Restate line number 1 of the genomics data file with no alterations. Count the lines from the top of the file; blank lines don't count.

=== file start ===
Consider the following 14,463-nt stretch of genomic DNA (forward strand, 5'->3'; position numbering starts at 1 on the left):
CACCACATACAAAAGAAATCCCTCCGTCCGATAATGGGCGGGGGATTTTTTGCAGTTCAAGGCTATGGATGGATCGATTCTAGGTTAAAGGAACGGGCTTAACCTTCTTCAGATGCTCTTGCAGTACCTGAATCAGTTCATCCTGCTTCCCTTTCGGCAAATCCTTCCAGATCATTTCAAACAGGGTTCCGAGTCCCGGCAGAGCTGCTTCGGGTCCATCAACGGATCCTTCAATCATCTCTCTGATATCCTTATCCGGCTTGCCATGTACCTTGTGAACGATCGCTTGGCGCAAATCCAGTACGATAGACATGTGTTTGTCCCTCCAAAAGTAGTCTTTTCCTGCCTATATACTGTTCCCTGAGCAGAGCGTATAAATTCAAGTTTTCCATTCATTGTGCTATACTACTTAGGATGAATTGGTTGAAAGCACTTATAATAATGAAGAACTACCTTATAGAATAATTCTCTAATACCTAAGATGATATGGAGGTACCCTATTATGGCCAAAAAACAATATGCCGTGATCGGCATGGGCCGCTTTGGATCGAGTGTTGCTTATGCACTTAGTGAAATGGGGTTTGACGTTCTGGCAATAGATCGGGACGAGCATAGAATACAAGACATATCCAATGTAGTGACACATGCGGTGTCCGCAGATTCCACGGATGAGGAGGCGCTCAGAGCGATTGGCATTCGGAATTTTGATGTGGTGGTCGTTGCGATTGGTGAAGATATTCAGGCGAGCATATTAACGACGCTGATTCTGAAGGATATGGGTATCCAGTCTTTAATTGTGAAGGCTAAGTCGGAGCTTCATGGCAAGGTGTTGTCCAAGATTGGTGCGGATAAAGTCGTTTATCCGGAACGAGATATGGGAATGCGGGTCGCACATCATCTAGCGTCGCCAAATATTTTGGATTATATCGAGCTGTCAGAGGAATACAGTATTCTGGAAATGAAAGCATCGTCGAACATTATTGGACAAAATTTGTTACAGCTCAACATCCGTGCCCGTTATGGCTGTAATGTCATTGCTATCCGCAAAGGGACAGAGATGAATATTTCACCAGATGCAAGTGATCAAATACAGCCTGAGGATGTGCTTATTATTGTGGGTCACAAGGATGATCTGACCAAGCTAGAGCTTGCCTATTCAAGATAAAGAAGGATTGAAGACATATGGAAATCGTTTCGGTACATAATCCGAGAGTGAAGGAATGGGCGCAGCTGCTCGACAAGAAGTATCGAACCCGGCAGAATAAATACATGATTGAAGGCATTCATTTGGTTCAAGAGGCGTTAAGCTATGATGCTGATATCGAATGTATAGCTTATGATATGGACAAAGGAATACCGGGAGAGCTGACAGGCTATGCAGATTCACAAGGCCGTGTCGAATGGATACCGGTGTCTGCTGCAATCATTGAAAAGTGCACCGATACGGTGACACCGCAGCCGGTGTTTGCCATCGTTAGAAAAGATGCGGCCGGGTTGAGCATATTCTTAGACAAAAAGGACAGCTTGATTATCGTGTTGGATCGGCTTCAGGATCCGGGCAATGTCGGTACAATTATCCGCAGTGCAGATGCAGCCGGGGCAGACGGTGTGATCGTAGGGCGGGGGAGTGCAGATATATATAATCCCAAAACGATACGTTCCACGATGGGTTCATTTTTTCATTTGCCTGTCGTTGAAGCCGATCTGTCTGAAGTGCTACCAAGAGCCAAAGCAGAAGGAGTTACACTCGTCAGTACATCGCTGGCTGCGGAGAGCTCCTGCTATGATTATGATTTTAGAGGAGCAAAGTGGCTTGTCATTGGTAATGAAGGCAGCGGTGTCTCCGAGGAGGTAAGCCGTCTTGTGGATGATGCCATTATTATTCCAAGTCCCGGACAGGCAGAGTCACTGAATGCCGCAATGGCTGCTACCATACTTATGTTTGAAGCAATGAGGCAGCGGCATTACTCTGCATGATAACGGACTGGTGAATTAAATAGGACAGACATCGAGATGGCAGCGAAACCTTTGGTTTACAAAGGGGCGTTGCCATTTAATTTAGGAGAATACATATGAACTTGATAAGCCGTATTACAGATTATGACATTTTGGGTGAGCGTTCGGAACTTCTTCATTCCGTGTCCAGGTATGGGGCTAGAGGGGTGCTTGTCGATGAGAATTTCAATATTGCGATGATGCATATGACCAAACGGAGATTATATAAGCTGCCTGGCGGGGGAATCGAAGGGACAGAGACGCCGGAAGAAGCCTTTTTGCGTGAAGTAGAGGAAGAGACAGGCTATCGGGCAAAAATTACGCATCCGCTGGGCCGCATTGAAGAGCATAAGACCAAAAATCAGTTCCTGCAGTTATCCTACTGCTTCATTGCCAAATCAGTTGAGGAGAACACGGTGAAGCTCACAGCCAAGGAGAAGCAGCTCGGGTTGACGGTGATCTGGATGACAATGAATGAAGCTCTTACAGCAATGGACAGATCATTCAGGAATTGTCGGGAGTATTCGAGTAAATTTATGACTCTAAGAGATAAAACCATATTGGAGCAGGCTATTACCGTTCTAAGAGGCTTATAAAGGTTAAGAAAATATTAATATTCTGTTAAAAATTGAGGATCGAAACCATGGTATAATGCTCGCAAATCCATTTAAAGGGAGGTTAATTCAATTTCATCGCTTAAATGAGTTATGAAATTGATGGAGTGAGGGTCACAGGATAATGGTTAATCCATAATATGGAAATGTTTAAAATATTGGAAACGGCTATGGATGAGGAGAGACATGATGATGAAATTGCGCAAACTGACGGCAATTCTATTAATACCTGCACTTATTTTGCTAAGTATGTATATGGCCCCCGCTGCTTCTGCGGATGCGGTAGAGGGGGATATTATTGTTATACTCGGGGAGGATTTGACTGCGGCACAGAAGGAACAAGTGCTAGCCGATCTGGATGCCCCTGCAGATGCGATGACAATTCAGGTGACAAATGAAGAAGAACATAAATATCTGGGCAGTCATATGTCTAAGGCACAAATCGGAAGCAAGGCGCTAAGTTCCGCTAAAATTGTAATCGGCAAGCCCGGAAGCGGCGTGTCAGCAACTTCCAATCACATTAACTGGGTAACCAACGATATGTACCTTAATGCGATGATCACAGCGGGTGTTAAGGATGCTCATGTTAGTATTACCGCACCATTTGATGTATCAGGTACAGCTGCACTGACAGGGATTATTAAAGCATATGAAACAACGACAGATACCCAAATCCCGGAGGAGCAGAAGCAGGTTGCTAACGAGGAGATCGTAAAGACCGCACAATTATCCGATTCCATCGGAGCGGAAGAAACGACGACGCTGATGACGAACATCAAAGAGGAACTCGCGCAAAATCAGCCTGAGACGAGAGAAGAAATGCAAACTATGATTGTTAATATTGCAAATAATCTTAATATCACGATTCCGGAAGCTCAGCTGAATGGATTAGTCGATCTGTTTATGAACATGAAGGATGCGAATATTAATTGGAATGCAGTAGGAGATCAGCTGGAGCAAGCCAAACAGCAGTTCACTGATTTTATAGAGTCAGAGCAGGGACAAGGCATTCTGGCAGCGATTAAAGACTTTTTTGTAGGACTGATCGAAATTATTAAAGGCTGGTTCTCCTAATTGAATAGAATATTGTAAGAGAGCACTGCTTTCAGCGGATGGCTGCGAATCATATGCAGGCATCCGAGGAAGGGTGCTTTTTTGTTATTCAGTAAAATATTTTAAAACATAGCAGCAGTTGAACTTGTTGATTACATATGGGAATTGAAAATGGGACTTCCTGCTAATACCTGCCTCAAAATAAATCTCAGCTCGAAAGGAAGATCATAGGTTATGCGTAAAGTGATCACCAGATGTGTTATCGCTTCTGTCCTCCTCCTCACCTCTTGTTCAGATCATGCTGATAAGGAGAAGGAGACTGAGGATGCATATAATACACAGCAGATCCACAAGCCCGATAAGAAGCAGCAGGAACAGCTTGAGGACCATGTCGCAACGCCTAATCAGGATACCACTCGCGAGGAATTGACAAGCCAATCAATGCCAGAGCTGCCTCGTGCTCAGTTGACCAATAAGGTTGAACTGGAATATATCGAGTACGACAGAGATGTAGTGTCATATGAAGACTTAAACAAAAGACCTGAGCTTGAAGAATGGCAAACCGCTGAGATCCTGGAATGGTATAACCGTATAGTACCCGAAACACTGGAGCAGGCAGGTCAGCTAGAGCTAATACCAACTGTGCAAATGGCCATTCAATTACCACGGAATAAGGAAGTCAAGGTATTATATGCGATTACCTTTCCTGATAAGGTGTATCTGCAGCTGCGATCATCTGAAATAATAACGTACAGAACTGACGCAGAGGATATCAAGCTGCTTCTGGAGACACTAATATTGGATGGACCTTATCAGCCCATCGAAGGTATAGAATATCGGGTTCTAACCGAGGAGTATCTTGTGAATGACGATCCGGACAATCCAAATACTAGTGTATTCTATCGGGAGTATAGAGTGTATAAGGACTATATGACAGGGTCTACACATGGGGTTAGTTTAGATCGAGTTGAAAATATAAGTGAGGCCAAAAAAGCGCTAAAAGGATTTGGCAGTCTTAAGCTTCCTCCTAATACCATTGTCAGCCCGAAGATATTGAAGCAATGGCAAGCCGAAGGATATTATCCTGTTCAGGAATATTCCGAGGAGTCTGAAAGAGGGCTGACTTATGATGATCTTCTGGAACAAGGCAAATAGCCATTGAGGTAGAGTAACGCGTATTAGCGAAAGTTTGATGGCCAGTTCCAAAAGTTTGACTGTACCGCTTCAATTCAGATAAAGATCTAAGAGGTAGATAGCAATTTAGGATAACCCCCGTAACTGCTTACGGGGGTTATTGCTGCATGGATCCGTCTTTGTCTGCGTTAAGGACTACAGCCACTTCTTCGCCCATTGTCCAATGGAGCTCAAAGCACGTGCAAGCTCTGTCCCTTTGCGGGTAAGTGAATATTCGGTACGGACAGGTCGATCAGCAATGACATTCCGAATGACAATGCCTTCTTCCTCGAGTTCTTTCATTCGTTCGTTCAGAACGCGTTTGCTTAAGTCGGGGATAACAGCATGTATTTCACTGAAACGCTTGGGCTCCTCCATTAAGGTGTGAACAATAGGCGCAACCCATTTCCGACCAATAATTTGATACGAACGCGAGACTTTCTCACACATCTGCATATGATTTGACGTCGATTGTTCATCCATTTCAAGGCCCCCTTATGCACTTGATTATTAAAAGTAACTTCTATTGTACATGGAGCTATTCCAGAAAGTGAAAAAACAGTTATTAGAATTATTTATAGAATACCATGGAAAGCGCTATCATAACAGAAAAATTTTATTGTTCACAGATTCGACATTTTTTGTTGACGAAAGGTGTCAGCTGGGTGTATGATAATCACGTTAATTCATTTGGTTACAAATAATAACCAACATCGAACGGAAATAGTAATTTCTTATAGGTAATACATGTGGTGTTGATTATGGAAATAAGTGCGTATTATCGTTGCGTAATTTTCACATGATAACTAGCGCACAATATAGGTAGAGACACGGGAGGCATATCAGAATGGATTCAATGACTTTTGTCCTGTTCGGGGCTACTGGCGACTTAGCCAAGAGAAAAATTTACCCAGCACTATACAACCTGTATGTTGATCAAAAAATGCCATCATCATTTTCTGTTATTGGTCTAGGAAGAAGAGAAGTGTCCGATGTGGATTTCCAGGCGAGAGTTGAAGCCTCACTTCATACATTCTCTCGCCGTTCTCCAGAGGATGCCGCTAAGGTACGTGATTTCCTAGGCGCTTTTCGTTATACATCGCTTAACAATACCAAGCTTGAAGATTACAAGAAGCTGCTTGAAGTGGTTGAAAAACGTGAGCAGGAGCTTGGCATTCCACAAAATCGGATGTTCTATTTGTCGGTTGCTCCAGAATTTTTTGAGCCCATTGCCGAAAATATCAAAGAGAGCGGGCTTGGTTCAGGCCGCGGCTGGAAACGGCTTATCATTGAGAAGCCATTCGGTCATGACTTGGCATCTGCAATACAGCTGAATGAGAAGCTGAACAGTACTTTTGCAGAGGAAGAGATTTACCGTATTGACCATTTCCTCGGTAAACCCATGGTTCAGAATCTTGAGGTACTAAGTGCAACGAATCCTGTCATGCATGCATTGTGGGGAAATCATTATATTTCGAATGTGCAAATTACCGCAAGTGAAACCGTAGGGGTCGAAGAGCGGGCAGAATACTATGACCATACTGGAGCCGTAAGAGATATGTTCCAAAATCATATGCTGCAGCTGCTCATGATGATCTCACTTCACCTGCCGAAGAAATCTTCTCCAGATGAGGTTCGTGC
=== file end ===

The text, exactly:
Consider the following 14,463-nt stretch of genomic DNA (forward strand, 5'->3'; position numbering starts at 1 on the left):